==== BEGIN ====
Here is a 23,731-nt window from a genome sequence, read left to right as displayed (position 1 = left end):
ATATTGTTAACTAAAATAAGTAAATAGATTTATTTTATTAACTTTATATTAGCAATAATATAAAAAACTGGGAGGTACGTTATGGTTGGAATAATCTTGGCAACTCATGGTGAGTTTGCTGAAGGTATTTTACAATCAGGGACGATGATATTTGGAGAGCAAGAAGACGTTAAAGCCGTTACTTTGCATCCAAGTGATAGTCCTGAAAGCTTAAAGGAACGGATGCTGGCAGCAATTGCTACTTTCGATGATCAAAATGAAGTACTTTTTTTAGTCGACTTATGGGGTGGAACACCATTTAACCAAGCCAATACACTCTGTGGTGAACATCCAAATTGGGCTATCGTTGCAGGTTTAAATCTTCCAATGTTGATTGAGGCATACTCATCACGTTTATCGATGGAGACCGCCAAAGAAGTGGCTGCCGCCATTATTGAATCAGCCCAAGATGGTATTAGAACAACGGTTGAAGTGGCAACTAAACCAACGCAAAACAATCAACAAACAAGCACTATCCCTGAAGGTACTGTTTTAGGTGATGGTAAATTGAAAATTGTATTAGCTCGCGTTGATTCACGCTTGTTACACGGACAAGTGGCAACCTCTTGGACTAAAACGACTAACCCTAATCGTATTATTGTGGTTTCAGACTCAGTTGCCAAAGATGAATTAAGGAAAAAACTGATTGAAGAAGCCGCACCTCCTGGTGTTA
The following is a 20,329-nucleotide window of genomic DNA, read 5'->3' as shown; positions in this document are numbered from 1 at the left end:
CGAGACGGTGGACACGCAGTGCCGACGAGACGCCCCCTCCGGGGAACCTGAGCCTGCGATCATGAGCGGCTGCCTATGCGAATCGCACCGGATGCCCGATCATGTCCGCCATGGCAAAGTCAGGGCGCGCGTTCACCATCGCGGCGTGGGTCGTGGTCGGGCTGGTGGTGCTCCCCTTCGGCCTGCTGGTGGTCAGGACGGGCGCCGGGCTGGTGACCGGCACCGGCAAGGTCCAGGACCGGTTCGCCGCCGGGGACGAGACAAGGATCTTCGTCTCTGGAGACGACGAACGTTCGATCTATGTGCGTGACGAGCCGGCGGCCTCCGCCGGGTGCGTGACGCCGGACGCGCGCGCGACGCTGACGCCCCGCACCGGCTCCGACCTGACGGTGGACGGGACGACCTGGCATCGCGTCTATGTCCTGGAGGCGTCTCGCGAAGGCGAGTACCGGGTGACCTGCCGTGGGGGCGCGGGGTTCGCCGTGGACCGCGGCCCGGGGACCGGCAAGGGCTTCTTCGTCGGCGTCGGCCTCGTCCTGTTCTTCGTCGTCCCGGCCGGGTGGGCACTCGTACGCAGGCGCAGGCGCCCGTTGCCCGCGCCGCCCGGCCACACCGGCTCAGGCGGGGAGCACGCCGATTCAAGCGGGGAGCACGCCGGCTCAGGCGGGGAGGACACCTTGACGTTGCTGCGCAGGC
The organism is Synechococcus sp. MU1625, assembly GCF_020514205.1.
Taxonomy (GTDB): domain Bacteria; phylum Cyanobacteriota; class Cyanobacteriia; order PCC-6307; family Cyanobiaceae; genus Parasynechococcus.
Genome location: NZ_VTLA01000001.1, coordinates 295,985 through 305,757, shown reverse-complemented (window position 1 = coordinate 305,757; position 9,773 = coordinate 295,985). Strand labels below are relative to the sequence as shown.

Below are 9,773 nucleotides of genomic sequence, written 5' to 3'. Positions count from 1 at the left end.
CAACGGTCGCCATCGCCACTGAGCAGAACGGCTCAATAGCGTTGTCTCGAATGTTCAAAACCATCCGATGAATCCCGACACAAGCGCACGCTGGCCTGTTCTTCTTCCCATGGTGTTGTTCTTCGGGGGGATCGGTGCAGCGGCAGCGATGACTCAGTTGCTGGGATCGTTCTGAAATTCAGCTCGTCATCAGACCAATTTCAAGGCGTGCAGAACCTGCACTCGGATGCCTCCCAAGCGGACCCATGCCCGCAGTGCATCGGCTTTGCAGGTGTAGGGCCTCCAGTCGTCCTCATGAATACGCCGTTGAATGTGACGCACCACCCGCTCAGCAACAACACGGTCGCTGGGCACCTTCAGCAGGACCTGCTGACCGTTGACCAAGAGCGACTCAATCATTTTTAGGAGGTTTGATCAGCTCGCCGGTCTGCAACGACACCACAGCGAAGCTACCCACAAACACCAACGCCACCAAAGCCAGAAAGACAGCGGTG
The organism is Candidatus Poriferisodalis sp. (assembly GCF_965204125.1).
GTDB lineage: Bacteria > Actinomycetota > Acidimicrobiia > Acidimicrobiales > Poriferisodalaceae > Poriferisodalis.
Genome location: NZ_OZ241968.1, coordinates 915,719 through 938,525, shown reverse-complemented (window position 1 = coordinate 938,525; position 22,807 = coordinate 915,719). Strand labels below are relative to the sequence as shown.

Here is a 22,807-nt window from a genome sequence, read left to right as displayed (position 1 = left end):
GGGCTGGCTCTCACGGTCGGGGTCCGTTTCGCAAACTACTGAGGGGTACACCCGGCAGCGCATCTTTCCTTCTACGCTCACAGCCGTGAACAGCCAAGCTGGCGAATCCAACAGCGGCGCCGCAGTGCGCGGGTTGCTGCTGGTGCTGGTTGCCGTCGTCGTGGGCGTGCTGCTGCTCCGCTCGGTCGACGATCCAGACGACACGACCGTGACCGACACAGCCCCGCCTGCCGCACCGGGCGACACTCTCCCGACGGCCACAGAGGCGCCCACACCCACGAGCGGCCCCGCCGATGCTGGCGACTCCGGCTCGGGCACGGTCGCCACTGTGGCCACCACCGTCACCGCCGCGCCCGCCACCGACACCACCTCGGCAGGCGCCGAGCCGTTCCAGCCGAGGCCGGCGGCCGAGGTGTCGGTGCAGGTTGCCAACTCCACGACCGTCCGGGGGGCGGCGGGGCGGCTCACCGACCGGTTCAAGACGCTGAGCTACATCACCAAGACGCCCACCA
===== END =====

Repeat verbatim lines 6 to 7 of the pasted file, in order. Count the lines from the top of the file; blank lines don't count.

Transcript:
Taxonomy (GTDB): domain Bacteria; phylum Cyanobacteriota; class Cyanobacteriia; order PCC-6307; family Cyanobiaceae; genus Parasynechococcus.
Genome location: NZ_VTLA01000001.1, coordinates 295,985 through 305,757, shown reverse-complemented (window position 1 = coordinate 305,757; position 9,773 = coordinate 295,985). Strand labels below are relative to the sequence as shown.